On the morning of November 2nd, 2017, I was settled in a good stand site along an acorn laden ridge; I had good luck spotting deer in the spot through the first several weeks of archery season—especially in the mornings. A storm system had passed through the previous evening, leaving the forest floor saturated and silent. An hour after sunrise, a crafty six point buck sneaked in behind me and offered no shot. Soon after another six point buck worked his way down the ridge toward me, and I foolishly rushed a shot in fear of losing another opportunity. The buck ambled off grazed but no worse for the wear. I would see one more buck, a nice 8-point out of range before concluding my morning hunt. I was not discouraged, but rather hopeful that more action would come my way before the day was through.
After lunch I switched to my favorite evening stand, a long walk from the trailhead in the state game lands near my home. Hiking in, I met my father, George, and my Uncle Tom, who were concluding their first hunt of the day. They planned to grab some lunch and pick up my brother-in-law Danny, who was visiting from Paris, France, and who had jumped at the opportunity to spend some time hunting with us after practicing with my old crossbow.
Little did I realize how fortunate I would be to have family hunting with me on this particular day.
It was a lazy, comfortable November afternoon. The sun was warm on my back and the woods were quiet. But soon, the last hour, the magic hour would arrive. The cooler air incited deer activity almost immediately. A small pod of does worked along the ridge to my right at 70 yards enjoying an evening meal. I began to hear movement in the bedding area directly in front of my stand. A doe hopped out of the cover and behind her, a beautiful buck gave chase. I stood, heart hammering, watching classic rut activity. The doe worked her way toward me, feeding on acorns. I knew she was my ticket to the buck, so I concentrated on her position and movement in order to keep my cover. She seemed at ease and continued to feed, occasionally glancing back at the mature buck, who stood sentinel still at the edge of the thicket. My heart continued to hammer and my mind willed him to move into a shooting lane. For nearly ten minutes the buck stayed put, scenting the air and checking the surroundings. Finally...finally he moved toward the doe. Slowly he worked toward her and then with a quick burst he pushed into a decent shooting lane and I drew the bow and placed my 20-yard pin on his side as he quartered away.
Hindsight is 20-20. I probably had more time than I realized in the moment, but I was worried the buck was about to charge off in pursuit of the doe and I would lose a good chance at him. The buck paused and looked toward me and then away, and I let an arrow fly from my PSE 3G Stinger.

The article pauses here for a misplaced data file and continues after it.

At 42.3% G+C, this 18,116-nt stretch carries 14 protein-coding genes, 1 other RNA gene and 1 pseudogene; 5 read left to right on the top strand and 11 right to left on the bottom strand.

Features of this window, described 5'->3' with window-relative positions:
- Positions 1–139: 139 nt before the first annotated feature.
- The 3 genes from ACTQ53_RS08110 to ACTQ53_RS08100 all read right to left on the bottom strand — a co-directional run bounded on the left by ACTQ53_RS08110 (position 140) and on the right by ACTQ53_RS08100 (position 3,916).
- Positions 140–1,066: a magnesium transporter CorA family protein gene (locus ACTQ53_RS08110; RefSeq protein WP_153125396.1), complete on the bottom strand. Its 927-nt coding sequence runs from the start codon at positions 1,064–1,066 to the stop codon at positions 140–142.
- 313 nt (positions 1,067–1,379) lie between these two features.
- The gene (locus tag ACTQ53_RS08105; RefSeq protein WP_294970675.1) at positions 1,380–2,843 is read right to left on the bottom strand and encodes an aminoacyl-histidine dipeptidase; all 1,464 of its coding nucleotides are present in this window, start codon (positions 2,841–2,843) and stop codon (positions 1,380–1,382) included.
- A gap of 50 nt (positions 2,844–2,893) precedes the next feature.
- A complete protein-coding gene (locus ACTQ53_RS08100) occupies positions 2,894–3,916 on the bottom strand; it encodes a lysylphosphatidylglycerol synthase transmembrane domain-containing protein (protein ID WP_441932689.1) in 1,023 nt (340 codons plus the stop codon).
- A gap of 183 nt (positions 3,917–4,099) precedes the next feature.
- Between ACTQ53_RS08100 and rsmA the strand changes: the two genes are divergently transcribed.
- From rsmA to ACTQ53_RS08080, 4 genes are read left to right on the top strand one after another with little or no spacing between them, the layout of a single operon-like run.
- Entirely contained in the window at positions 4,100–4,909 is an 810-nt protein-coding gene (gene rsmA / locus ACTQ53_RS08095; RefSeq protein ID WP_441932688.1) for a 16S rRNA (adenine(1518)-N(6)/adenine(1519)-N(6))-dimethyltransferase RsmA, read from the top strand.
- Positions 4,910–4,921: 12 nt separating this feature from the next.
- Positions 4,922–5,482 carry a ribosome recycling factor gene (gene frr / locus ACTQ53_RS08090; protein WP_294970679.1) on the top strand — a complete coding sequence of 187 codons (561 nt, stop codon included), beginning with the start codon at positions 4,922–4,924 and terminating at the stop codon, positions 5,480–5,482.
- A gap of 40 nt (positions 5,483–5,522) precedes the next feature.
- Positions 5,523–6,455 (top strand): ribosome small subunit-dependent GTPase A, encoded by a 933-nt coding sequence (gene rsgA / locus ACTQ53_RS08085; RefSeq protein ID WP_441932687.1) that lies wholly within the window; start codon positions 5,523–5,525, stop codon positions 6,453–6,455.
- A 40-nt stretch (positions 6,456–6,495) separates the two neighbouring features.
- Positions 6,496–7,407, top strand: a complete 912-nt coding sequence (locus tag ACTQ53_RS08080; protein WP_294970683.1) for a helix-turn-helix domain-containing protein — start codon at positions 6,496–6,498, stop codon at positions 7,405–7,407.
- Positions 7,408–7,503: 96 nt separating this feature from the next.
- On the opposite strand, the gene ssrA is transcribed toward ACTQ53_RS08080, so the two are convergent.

It was a hit. The buck wheezed, turned tail, and burst away through the hollow and into the heavy brush. My arrow had hit a bit farther back than I intended, and I could see the bright green and white fletching sticking out of him as he ran.
Initially, I was concerned that I had only struck muscle and the deer was lost. Light was fading fast, so after 15 minutes of anxious waiting, I climbed down and checked for blood. Almost immediately I picked up a decent blood trail and followed it into the bramble nearly 80 yards away. I found my arrow, covered in bright red blood. At this point, I had to switch on my headlamp to see in the gathering darkness. Concern grew. I did not want to push this buck if it was still alive and lose it. So, I began to back off, and decided to hike out and check in with my family who were by now waiting and wondering what I was up to.
By the time I made it to the trailhead, everyone was there waiting and so was WCO Michael Ondik. Officer Ondik checked my license, checked out my arrow, and offered advice about how to proceed. We were all thankful for his help and good nature in the matter. He did much to instill in me the confidence that the buck was indeed down and out. At this point nearly two hours had passed since I arrowed the buck. For the rest of my life, I will be thankful for two specific pieces of this particular hunt. First, I was glad I backed off. Successfully recovering the buck may have certainly depended on it. Second, the help of family is invaluable. Having four sets of eyes to follow a blood trail in the night is exponentially better than being alone.
An hour later, our party of four arrived at the search site and took up the endeavor of finding the buck. Excitement pervaded, and with each new discovery of fresh blood my doubts dissipated. Things looks good. But still no deer. Then, Uncle Tom picked up a penultimate clue and Danny found the final one, and there he was catching the rays of my headlamp, a beautiful mature six-point whitetail buck!
How shall I ever forget the joy of the moment? With shouts of joy we all embraced and a litany of thank yous I expressed to my family not only for helping but also for being there to enjoy the memory. Barred owls hooted in the dark night, and we cheered the good fortune a buck brings to the archer on a November evening deep in the Pennsylvania woods.